Corinne Shutt
Member
Corinne Shutt
1 month ago
Reply to  Andy Stoker

Is the dog a symbol of loyalty?

Monica Doyle
Member
Monica Doyle
1 month ago

So sad! Is the little creature on the left a sheep? At first I thought it was a tiger.. but?? Then it’s so lost looking and is offering Jesus his paw..,he also has a halo around him.. I reckon it’s St. John… At least Our Lord has the company of The Holy Spirit..Are we not like that little sheep lost and overwhelmed at times. Our Lord must have died on the cross and the crows sense that.. Our Lord today please give all those who seek you today a big hug and a listening ear.. So many of us need it.. Thank You!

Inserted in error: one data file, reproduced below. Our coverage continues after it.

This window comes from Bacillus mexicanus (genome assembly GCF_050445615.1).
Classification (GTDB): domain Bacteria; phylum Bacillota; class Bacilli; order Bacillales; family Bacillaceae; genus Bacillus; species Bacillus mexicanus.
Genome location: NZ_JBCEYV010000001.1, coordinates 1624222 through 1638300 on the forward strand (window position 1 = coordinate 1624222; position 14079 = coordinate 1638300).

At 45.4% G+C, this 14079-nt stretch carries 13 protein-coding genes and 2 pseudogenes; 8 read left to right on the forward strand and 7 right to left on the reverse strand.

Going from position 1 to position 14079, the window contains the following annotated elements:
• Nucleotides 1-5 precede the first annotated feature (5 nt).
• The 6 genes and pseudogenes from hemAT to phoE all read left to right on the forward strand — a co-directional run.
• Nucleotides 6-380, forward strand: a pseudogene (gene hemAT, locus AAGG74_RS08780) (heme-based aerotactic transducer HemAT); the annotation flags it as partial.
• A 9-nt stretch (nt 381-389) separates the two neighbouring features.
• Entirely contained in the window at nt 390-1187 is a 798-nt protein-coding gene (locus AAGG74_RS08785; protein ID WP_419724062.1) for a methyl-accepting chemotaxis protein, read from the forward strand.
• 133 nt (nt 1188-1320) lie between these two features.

Jeanne M
Member
Jeanne M
1 month ago
Reply to  Monica Doyle

Morning Monica, it is a dog, specifically a Bedlington terrier, a fairly rare breed with a rather woolly, sheep-like appearance. Aitchison owned them for for many years.
Thank you for your prayer, all the best. 🙏

John Hickey
Member
John Hickey
1 month ago
Reply to  Jeanne M

Maybe a wolf pretending to be a sheep?

Jeanne M
Member
Jeanne M
1 month ago
Reply to  John Hickey

I think not! I love the raised paw…

Pk
Member
Pk
1 month ago
Reply to  Jeanne M

It also has a long tail. I like that the artist has the dog in the painting. I have heard that dogs have “unconditional love” unlike people.

Ruth Dipple
Member
Ruth Dipple
1 month ago
Reply to  Monica Doyle

I thought it was a lamb!